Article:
Johns Hopkins to host virtual symposium on slavery, racism, and the university Dec. 3

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Gilman Hall at Johns Hopkins University. Photo by Tim Rawle/Flickr.

Last year, Johns Hopkins University scholars discovered that the university’s founder, Johns Hopkins, may have been a slave owner.

The discovery came as a surprise, as many believed that Hopkins was a staunch abolitionist. 

While some scholars have disputed the claim, it has raised questions about the legacies of slavery and racism at universities.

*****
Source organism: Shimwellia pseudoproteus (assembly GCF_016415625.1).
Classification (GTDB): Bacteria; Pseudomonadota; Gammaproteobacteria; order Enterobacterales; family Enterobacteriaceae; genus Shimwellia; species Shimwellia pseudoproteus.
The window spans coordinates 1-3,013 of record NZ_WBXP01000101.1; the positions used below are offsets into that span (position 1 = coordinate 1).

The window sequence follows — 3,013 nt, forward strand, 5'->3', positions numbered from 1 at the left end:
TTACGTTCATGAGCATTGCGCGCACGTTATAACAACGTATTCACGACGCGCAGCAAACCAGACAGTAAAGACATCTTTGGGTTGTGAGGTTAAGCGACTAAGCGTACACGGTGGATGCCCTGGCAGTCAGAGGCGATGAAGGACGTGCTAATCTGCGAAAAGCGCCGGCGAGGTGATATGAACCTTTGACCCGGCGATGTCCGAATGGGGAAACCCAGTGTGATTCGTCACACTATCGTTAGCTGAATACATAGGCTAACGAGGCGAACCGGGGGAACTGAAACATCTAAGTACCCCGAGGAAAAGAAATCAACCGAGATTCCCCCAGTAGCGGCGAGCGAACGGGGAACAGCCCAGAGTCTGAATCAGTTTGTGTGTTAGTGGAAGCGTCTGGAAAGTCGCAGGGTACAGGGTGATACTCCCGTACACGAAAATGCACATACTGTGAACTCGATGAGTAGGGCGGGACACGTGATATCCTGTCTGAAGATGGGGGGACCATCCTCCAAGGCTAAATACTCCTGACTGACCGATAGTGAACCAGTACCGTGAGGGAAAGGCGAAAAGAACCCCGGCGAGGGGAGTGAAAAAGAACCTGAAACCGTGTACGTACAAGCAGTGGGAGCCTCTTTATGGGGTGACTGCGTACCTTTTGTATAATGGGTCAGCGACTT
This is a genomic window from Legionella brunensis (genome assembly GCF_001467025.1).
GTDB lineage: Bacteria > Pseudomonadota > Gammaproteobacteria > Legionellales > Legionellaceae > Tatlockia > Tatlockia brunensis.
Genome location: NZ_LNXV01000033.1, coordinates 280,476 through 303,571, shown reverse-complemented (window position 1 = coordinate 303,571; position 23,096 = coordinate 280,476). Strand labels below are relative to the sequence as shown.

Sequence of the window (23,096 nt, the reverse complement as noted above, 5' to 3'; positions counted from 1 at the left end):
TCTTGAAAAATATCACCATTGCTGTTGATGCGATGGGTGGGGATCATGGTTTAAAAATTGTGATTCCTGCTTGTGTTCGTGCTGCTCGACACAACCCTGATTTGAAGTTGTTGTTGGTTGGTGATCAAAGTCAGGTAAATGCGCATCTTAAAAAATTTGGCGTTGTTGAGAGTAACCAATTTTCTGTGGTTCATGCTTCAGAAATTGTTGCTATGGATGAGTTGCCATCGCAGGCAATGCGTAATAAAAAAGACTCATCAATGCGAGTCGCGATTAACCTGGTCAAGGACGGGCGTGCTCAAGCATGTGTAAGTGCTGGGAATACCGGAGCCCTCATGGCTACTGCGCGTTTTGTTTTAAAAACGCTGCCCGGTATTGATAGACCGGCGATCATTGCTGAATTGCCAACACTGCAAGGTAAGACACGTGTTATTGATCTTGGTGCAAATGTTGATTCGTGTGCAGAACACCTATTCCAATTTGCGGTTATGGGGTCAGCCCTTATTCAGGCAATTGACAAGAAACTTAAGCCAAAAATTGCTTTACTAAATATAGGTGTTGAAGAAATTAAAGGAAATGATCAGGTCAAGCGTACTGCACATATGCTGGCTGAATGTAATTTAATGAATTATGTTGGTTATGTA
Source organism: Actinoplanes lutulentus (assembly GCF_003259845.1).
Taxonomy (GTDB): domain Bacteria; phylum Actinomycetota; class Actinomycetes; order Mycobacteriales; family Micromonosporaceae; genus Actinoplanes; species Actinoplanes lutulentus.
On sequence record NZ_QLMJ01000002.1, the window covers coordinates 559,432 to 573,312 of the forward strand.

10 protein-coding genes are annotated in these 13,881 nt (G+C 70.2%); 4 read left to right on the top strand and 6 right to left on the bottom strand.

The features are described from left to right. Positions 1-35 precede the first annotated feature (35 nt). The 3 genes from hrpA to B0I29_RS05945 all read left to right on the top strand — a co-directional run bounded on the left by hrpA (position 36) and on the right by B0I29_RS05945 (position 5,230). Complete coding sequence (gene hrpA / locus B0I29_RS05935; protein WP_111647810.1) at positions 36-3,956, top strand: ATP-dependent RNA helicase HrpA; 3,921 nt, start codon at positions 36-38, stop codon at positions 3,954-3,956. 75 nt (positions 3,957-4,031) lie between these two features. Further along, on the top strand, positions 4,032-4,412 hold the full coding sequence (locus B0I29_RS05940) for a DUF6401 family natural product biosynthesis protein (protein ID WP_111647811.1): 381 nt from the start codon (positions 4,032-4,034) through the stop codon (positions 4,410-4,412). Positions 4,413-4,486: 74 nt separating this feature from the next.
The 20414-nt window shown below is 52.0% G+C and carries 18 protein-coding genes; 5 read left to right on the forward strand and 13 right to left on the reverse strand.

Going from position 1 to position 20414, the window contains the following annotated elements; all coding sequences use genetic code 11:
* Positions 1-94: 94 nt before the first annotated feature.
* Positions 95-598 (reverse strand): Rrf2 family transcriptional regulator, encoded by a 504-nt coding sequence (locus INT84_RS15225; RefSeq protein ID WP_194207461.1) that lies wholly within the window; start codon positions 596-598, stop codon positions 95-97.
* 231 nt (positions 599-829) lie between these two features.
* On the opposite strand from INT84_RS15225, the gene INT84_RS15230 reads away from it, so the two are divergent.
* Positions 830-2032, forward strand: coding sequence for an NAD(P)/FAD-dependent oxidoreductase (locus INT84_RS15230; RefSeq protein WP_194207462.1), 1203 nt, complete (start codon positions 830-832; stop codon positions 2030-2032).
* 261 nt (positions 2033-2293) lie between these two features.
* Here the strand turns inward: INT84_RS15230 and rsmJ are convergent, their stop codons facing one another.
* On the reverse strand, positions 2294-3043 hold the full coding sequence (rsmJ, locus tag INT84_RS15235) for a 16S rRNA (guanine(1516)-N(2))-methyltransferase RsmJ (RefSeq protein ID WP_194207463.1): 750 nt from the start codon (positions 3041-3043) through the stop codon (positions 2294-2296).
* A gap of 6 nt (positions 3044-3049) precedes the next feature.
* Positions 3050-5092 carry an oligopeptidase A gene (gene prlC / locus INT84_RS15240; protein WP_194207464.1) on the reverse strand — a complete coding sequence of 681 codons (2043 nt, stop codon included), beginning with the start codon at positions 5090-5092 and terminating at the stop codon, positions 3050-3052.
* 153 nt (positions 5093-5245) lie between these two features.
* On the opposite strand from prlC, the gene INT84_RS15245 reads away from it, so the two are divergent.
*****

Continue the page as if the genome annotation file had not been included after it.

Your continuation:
On Dec. 3, Johns Hopkins will host a virtual symposium, “Conversations on Slavery, Racism, and the University.” 

In the three-part event, university scholars and professors will discuss research and methodologies, the legacies of slavery and racism at universities, and the path forward. 

The panels will feature ten Hopkins-affiliated scholars and one professor from Georgetown University. 

The three panels will take place from 12:15-1:45 p.m., 2:00-3:30 p.m., and 3:45-5:00 p.m. 

The event is free, but registration is required. 

 



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